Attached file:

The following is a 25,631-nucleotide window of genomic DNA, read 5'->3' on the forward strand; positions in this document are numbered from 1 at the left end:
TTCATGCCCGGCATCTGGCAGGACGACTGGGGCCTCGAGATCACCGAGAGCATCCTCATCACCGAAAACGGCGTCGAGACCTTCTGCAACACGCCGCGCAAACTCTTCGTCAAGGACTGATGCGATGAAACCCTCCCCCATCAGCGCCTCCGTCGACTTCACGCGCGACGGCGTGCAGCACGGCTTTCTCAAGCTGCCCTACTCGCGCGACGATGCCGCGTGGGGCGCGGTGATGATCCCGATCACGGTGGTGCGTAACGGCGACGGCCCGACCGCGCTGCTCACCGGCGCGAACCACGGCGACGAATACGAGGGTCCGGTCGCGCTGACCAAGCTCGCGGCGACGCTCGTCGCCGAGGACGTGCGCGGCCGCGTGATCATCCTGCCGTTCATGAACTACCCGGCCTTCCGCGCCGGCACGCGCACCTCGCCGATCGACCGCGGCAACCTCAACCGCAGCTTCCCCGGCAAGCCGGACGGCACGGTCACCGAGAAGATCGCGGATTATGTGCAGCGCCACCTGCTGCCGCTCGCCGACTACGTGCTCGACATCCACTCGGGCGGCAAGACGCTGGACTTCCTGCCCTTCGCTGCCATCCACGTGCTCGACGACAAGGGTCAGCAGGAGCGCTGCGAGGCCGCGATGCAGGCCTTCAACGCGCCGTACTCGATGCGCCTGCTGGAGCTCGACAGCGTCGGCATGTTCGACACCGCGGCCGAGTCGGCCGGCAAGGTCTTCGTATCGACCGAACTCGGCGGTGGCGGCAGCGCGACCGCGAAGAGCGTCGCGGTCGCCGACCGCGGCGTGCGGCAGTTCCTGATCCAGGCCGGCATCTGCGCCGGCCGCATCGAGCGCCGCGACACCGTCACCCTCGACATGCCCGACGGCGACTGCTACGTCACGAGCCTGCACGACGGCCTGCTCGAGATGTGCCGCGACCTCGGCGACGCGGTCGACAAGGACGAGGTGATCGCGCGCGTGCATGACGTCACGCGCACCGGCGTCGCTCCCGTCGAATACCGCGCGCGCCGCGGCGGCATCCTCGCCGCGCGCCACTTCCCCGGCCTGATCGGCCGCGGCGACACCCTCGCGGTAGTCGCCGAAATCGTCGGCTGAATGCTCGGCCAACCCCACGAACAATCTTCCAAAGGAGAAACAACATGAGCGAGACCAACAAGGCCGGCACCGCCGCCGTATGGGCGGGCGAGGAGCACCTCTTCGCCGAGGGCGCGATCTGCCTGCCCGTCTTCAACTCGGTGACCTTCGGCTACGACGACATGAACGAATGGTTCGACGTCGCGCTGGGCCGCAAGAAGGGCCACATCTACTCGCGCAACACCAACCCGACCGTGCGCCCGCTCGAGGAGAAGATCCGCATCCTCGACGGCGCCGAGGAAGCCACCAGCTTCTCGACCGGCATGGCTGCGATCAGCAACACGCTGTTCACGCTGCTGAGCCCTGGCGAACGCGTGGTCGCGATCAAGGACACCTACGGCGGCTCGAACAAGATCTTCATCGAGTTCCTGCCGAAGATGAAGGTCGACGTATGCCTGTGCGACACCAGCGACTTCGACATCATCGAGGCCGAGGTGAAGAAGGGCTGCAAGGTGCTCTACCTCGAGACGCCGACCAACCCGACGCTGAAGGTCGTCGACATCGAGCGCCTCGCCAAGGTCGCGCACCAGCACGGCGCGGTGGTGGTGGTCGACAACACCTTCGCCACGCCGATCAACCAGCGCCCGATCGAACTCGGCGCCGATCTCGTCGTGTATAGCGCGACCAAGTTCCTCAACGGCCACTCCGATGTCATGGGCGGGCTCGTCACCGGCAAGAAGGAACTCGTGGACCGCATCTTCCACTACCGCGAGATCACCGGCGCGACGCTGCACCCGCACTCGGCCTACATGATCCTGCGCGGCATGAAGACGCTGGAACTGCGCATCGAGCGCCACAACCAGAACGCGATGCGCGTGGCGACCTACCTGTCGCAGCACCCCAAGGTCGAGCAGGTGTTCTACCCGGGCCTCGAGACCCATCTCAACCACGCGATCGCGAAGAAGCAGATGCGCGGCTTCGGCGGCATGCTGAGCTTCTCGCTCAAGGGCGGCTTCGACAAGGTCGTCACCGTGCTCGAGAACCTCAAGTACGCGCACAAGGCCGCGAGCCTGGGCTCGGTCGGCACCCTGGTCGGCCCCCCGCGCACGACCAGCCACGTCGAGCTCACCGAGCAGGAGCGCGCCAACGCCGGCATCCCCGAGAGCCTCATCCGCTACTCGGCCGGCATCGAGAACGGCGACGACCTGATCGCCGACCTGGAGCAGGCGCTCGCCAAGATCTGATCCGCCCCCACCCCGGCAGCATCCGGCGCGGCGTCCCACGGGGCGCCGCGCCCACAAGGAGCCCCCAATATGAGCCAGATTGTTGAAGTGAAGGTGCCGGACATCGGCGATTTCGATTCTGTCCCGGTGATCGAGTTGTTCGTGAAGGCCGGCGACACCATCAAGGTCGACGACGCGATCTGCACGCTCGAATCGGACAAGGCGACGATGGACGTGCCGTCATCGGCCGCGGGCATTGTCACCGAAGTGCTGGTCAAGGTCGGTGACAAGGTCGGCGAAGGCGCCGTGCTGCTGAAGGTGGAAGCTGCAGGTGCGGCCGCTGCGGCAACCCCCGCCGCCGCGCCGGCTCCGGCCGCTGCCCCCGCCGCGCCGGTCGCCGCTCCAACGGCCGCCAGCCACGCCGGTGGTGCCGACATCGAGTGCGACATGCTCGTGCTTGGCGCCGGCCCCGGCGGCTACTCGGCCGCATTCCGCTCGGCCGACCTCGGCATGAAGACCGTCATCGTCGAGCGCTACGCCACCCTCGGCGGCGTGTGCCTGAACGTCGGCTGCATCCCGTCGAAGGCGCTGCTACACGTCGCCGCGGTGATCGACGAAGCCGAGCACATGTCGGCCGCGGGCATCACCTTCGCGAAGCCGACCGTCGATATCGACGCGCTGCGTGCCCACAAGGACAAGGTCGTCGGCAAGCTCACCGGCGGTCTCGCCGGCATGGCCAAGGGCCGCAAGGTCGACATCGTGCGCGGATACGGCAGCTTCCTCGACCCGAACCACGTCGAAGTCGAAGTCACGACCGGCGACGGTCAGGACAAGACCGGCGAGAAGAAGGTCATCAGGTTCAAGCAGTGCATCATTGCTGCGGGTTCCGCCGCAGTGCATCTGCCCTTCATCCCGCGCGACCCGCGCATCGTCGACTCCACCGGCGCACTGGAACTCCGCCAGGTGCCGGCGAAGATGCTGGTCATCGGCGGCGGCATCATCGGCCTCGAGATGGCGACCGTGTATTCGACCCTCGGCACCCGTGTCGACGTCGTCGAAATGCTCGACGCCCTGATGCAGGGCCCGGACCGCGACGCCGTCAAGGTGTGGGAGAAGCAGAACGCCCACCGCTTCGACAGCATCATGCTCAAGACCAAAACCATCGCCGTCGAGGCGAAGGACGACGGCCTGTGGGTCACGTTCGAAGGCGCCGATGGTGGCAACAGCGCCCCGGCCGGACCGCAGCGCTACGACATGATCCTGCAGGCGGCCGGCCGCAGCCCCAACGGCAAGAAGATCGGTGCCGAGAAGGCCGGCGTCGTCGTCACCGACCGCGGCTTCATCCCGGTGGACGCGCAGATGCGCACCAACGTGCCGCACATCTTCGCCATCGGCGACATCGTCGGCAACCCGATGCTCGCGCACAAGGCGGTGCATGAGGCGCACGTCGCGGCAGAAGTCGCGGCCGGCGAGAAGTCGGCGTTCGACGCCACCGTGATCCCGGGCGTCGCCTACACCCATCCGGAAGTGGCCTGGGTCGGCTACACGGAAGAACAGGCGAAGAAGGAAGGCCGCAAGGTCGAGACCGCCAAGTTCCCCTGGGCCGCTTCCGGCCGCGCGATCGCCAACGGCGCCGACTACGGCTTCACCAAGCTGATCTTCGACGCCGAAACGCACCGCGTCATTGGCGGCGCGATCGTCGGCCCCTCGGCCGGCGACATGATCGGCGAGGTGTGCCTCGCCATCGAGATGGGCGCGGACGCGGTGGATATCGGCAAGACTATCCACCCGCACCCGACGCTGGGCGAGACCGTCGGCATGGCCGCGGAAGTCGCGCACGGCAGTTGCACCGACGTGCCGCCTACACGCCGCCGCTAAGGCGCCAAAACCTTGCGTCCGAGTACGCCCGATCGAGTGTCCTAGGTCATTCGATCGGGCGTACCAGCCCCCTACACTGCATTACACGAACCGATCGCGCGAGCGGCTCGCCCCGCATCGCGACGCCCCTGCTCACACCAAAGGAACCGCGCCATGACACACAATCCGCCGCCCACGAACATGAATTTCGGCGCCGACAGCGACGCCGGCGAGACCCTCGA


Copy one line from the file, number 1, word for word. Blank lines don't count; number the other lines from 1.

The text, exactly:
The following is a 25,631-nucleotide window of genomic DNA, read 5'->3' on the forward strand; positions in this document are numbered from 1 at the left end: